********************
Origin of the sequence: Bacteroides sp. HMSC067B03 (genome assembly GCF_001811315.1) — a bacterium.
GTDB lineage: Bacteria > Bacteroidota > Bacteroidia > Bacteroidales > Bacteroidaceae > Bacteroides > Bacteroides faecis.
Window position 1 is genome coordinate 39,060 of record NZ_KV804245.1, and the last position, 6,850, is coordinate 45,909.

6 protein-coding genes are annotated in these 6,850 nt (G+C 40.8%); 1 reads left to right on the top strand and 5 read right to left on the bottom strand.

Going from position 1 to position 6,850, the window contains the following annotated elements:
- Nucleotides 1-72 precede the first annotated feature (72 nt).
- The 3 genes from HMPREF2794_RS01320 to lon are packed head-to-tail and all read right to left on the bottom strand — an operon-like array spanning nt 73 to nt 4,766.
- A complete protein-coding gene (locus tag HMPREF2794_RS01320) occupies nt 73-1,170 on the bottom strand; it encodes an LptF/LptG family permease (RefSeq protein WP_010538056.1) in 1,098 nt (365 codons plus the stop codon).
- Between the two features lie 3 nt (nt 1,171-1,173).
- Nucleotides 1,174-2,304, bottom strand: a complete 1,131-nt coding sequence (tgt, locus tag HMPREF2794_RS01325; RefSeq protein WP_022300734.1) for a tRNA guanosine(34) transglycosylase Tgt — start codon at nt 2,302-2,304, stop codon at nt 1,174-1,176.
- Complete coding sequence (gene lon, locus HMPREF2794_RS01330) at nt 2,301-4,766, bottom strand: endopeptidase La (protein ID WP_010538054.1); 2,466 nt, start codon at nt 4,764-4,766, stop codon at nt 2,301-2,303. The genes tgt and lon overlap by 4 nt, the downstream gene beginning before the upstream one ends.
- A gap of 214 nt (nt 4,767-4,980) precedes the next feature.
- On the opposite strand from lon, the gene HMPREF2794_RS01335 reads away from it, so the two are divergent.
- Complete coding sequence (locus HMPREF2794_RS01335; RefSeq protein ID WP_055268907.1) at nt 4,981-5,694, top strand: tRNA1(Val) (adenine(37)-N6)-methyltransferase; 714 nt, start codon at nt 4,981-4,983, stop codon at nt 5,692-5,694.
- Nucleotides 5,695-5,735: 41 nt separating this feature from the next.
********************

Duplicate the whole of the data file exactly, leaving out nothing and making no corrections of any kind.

Origin of the sequence: Bacteroides sp. HMSC067B03 (genome assembly GCF_001811315.1) — a bacterium.
GTDB lineage: Bacteria > Bacteroidota > Bacteroidia > Bacteroidales > Bacteroidaceae > Bacteroides > Bacteroides faecis.
Window position 1 is genome coordinate 39,060 of record NZ_KV804245.1, and the last position, 6,850, is coordinate 45,909.

6 protein-coding genes are annotated in these 6,850 nt (G+C 40.8%); 1 reads left to right on the top strand and 5 read right to left on the bottom strand.

Going from position 1 to position 6,850, the window contains the following annotated elements:
- Nucleotides 1-72 precede the first annotated feature (72 nt).
- The 3 genes from HMPREF2794_RS01320 to lon are packed head-to-tail and all read right to left on the bottom strand — an operon-like array spanning nt 73 to nt 4,766.
- A complete protein-coding gene (locus tag HMPREF2794_RS01320) occupies nt 73-1,170 on the bottom strand; it encodes an LptF/LptG family permease (RefSeq protein WP_010538056.1) in 1,098 nt (365 codons plus the stop codon).
- Between the two features lie 3 nt (nt 1,171-1,173).
- Nucleotides 1,174-2,304, bottom strand: a complete 1,131-nt coding sequence (tgt, locus tag HMPREF2794_RS01325; RefSeq protein WP_022300734.1) for a tRNA guanosine(34) transglycosylase Tgt — start codon at nt 2,302-2,304, stop codon at nt 1,174-1,176.
- Complete coding sequence (gene lon, locus HMPREF2794_RS01330) at nt 2,301-4,766, bottom strand: endopeptidase La (protein ID WP_010538054.1); 2,466 nt, start codon at nt 4,764-4,766, stop codon at nt 2,301-2,303. The genes tgt and lon overlap by 4 nt, the downstream gene beginning before the upstream one ends.
- A gap of 214 nt (nt 4,767-4,980) precedes the next feature.
- On the opposite strand from lon, the gene HMPREF2794_RS01335 reads away from it, so the two are divergent.
- Complete coding sequence (locus HMPREF2794_RS01335; RefSeq protein ID WP_055268907.1) at nt 4,981-5,694, top strand: tRNA1(Val) (adenine(37)-N6)-methyltransferase; 714 nt, start codon at nt 4,981-4,983, stop codon at nt 5,692-5,694.
- Nucleotides 5,695-5,735: 41 nt separating this feature from the next.